University to arm campus police in Spring 2015
Published: Thursday, April 17, 2014
Updated: Thursday, April 17, 2014 10:04
When University of Rhode Island Police Officer Michael Novak arrived as a first responder to a call of a potential active shooter at Chafee Social Science Center last spring, he couldn’t do anything but wait. He was unarmed.
After a yearlong campus-wide discussion initiated by the gun scare in Chafee last spring, URI announced Monday that a comprehensive decision has been made to arm campus police. Previous to this decision, URI was the only state university in the country with an unarmed police force.
“All police officers should be armed,” Novak said. “How can we protect you if we cannot protect ourselves first? A classic case of that would be the shooter on campus scenario. If I arrive before any other police officer and I am unarmed what am I going to do? What if there was an actual shooter there and I was able to do nothing and something horrible happened to people? How would I feel about myself and what would I say to the parents of those students if anything bad happened to them? I’m a liability at that point instead of an asset to students.”
The decision to arm police was a “transparent, inclusive and open” one according to URI President David Dooley and recommendations from law enforcement officials, input from the student body, faculty and staff and community feelings were all taken into consideration.
“It’s a wise step,” Dooley said of the decision made earlier this week. “I think it’s prudent, it’s appropriate and it represents what institutions like URI and law enforcement agree is best practice, and that is to prepare your campus base force to be the first responders in the case of any emergency.”
As someone who has experienced first hand the ineffectuality of unarmed campus police officers in a emergency situation, Novak described experiencing feelings of frustration and concern while waiting for South Kingstown Police to arrive at Chafee to secure the area last spring and is a firm advocate for arming campus police.
In light of the gun scare, Dooley took campus security in a potential emergency situation seriously when making his decision to arm campus police and make them active first responders.
“I can understand how our officers felt,” Dooley said. “They have a responsibility, that they take very seriously, for the students. They are sworn to go in there and do everything they can to protect you and I know that they felt completely helpless in the face of that potential threat. I think that speaks to the larger issue…that it is important for our officers to be in a position where they can respond.”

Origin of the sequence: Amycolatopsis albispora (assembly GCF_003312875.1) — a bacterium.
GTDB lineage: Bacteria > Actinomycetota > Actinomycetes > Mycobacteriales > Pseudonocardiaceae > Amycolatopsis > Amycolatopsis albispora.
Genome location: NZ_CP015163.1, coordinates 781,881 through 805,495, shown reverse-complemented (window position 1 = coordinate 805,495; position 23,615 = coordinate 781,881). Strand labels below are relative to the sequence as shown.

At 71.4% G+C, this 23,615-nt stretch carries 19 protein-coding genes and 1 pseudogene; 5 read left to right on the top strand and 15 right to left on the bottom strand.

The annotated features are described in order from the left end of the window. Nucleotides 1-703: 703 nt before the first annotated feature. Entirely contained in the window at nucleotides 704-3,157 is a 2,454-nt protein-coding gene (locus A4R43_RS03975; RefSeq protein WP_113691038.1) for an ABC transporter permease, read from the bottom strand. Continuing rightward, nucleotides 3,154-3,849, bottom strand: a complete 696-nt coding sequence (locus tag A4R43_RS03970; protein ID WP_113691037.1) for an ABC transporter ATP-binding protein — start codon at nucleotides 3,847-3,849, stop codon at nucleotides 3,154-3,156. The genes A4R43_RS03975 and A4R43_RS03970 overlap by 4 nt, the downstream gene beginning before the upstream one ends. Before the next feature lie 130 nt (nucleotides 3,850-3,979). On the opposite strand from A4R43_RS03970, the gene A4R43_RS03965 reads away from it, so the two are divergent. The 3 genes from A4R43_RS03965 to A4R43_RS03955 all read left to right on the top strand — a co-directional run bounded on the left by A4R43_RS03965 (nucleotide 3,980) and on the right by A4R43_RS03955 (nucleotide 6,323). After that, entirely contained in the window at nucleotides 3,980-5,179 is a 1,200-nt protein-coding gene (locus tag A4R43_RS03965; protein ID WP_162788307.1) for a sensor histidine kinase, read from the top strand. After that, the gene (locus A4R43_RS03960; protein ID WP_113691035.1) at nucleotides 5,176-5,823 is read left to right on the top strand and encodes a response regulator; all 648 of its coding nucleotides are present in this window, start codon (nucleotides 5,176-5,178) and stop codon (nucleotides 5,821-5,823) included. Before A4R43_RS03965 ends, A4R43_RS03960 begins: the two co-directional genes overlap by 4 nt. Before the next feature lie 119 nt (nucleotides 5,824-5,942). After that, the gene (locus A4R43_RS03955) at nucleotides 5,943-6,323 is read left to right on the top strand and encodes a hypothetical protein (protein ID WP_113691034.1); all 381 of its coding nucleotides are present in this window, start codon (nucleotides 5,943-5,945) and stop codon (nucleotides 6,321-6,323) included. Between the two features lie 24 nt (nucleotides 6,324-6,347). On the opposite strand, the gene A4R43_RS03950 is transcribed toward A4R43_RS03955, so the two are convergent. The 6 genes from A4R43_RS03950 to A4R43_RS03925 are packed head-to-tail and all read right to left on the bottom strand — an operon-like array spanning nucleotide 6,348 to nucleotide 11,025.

All URI police officers are graduates of the Rhode Island Municipal Police Training Academy and are trained to carry firearms before their graduation. URI’s Department of Public Safety will additionally develop a plan of policies, procedures and trainings police officers will have to complete before being armed, according to a release. URI’s police are currently expected to complete training and be armed by the start of the 2015 spring semester.
“I’m grateful that President Dooley has taken the initiative to arm the police here not only for my protection, but for the protection of the community as a whole,” Novak said. “In the short time he’s been here he’s done more for the university safety than any other president I’ve known of in the past.”
Due to the URI police force’s previous inability to secure events, armed South Kingstown police officers are frequently stationed at URI events, according to Dooley. South Kingstown Police Chief Vincent Vespia believes that the decision to arm URI police was the right one.
“I have been an advocate of arming campus police and fully support the concept,” Vespia said in a written statement to the Cigar. “They are trained, certified, professional police officers. They should be allowed to utilize a basic tool of our trade, the firearm. It is in the best interest of everyone in the campus community.”
Though there has been some opposition from students and community members who believe arming campus police is a unnecessary step, Dooley stands firm that the decision to provide URI police with firearms was the right one.
“We knew that there would be people who would not be in favor of this and some of them have expressed their disappointment in this decision in their continued belief that this is the wrong course for the university and I understand that and I appreciate it but we disagree ultimately,” Dooley said. “I think this is the right course for the university, I think it’s a necessary step for the university.”